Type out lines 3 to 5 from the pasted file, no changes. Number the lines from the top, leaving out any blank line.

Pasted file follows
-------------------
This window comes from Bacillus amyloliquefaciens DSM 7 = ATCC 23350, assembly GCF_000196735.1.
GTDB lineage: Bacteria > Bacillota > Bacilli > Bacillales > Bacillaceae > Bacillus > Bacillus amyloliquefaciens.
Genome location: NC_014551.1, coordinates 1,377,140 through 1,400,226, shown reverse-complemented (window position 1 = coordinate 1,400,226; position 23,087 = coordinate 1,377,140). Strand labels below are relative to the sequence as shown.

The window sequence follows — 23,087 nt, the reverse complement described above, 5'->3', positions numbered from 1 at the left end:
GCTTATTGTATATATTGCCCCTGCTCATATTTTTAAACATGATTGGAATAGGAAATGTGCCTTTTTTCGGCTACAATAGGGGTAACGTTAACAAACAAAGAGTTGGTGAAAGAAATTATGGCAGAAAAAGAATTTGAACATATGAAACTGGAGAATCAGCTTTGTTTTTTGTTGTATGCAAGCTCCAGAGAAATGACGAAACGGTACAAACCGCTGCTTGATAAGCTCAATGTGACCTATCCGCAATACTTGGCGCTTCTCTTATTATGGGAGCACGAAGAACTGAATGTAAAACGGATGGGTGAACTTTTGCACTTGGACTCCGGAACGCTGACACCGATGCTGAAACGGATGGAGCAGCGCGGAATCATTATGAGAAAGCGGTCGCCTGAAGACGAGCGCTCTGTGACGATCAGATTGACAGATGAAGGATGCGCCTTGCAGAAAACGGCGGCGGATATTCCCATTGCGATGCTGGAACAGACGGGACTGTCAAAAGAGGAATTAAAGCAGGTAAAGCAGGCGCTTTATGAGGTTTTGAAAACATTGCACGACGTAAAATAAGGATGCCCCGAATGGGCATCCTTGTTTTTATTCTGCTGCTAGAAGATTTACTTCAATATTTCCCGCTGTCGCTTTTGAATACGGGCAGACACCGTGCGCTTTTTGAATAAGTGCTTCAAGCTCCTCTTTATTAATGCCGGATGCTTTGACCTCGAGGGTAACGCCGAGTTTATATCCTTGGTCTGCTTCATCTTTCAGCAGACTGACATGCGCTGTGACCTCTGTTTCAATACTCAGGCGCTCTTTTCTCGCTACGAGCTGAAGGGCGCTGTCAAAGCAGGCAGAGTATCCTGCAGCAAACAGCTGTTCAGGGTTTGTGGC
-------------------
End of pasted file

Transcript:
Genome location: NC_014551.1, coordinates 1,377,140 through 1,400,226, shown reverse-complemented (window position 1 = coordinate 1,400,226; position 23,087 = coordinate 1,377,140). Strand labels below are relative to the sequence as shown.

The window sequence follows — 23,087 nt, the reverse complement described above, 5'->3', positions numbered from 1 at the left end:
GCTTATTGTATATATTGCCCCTGCTCATATTTTTAAACATGATTGGAATAGGAAATGTGCCTTTTTTCGGCTACAATAGGGGTAACGTTAACAAACAAAGAGTTGGTGAAAGAAATTATGGCAGAAAAAGAATTTGAACATATGAAACTGGAGAATCAGCTTTGTTTTTTGTTGTATGCAAGCTCCAGAGAAATGACGAAACGGTACAAACCGCTGCTTGATAAGCTCAATGTGACCTATCCGCAATACTTGGCGCTTCTCTTATTATGGGAGCACGAAGAACTGAATGTAAAACGGATGGGTGAACTTTTGCACTTGGACTCCGGAACGCTGACACCGATGCTGAAACGGATGGAGCAGCGCGGAATCATTATGAGAAAGCGGTCGCCTGAAGACGAGCGCTCTGTGACGATCAGATTGACAGATGAAGGATGCGCCTTGCAGAAAACGGCGGCGGATATTCCCATTGCGATGCTGGAACAGACGGGACTGTCAAAAGAGGAATTAAAGCAGGTAAAGCAGGCGCTTTATGAGGTTTTGAAAACATTGCACGACGTAAAATAAGGATGCCCCGAATGGGCATCCTTGTTTTTATTCTGCTGCTAGAAGATTTACTTCAATATTTCCCGCTGTCGCTTTTGAATACGGGCAGACACCGTGCGCTTTTTGAATAAGTGCTTCAAGCTCCTCTTTATTAATGCCGGATGCTTTGACCTCGAGGGTAACGCCGAGTTTATATCCTTGGTCTGCTTCATCTTTCAGCAGACTGACATGCGCTGTGACCTCTGTTTCAATACTCAGGCGCTCTTTTCTCGCTACGAGCTGAAGGGCGCTGTCAAAGCAGGCAGAGTATCCTGCAGCAAACAGCTGTTCAGGGTTTGTGGC